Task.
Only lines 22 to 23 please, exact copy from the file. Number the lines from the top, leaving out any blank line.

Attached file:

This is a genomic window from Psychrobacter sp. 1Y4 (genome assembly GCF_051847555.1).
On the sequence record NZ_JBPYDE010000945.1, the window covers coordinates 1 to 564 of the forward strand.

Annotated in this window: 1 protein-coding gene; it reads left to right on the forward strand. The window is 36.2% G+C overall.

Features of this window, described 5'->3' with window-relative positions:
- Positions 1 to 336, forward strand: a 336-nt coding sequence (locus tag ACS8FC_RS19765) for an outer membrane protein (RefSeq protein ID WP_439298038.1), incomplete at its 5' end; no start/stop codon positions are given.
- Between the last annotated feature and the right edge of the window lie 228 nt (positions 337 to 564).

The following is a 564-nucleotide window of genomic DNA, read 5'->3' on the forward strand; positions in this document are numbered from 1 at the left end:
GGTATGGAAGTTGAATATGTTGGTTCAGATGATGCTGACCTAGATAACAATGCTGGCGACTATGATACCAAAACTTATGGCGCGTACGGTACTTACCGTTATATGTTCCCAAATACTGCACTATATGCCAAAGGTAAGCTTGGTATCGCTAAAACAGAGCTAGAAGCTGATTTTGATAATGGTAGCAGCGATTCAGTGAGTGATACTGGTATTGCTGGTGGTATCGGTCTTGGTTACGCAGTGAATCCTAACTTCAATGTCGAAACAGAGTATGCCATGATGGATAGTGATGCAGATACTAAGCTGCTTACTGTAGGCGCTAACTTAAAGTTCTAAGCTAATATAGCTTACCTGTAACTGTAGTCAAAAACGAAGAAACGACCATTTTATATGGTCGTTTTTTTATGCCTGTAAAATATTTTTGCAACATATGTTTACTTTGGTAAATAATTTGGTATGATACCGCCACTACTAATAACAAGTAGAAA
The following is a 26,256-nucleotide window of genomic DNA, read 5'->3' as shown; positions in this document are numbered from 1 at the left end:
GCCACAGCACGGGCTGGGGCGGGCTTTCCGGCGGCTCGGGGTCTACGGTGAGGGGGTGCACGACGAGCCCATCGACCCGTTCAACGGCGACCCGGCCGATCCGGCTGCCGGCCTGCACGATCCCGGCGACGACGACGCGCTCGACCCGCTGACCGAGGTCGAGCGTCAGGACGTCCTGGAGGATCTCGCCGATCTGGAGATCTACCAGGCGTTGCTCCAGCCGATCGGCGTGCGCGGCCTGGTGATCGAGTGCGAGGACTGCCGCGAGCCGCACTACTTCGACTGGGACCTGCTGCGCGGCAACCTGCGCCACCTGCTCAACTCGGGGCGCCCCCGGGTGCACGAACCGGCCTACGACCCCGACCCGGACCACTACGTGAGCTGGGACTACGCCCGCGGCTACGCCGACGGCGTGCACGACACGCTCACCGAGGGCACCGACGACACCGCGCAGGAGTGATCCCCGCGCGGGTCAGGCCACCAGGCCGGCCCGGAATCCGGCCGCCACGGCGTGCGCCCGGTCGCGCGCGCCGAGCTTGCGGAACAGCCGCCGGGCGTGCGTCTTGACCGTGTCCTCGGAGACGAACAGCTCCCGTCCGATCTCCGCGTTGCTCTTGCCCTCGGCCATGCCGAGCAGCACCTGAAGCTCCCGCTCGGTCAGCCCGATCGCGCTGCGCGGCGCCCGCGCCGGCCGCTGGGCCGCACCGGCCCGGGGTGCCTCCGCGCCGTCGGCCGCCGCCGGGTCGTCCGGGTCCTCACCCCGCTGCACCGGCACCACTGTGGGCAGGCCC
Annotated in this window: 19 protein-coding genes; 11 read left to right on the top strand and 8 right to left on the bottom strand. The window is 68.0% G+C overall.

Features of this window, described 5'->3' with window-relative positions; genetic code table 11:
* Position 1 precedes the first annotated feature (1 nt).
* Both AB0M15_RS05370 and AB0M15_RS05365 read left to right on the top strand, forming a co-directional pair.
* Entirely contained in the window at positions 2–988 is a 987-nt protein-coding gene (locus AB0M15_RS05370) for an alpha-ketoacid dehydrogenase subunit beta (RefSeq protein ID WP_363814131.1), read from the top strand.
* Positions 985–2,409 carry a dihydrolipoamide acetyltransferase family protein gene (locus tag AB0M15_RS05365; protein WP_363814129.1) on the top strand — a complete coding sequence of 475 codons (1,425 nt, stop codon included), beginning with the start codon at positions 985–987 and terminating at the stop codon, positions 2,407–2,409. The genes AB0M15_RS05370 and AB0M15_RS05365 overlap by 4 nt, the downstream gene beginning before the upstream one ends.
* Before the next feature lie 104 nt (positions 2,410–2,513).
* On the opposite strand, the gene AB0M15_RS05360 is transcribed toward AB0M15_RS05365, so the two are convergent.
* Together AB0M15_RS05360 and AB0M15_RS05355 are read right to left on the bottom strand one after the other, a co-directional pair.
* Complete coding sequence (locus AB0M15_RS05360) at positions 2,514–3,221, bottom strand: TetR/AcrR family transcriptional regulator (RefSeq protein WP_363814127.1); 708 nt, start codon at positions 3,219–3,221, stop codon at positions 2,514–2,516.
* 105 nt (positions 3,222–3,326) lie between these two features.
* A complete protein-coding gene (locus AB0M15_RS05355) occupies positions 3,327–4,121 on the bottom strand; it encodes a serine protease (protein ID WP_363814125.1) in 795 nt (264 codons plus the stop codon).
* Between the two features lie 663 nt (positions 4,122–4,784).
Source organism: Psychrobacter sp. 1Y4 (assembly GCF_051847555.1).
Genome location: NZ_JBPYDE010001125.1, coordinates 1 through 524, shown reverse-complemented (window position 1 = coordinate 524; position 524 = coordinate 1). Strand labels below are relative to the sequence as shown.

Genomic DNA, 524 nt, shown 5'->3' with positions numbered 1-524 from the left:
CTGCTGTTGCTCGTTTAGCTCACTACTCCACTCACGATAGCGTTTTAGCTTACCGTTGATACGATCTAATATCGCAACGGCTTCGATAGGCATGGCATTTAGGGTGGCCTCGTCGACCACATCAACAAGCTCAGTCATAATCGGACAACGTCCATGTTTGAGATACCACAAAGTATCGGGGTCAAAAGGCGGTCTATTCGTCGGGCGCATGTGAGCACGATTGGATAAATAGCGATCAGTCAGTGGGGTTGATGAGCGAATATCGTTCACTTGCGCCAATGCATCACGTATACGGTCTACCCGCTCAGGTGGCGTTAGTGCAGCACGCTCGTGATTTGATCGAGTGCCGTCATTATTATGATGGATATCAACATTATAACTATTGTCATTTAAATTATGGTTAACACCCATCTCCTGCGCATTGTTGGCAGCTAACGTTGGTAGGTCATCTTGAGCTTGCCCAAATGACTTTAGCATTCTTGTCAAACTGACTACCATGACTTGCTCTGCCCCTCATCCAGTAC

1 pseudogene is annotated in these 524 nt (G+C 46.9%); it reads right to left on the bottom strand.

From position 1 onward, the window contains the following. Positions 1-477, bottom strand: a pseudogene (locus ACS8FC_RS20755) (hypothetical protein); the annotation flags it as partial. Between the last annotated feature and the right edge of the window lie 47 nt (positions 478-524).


* A complete protein-coding gene (locus AB0M15_RS05355) occupies positions 3,327–4,121 on the bottom strand; it encodes a serine protease (protein ID WP_363814125.1) in 795 nt (264 codons plus the stop codon).
* Between the two features lie 663 nt (positions 4,122–4,784).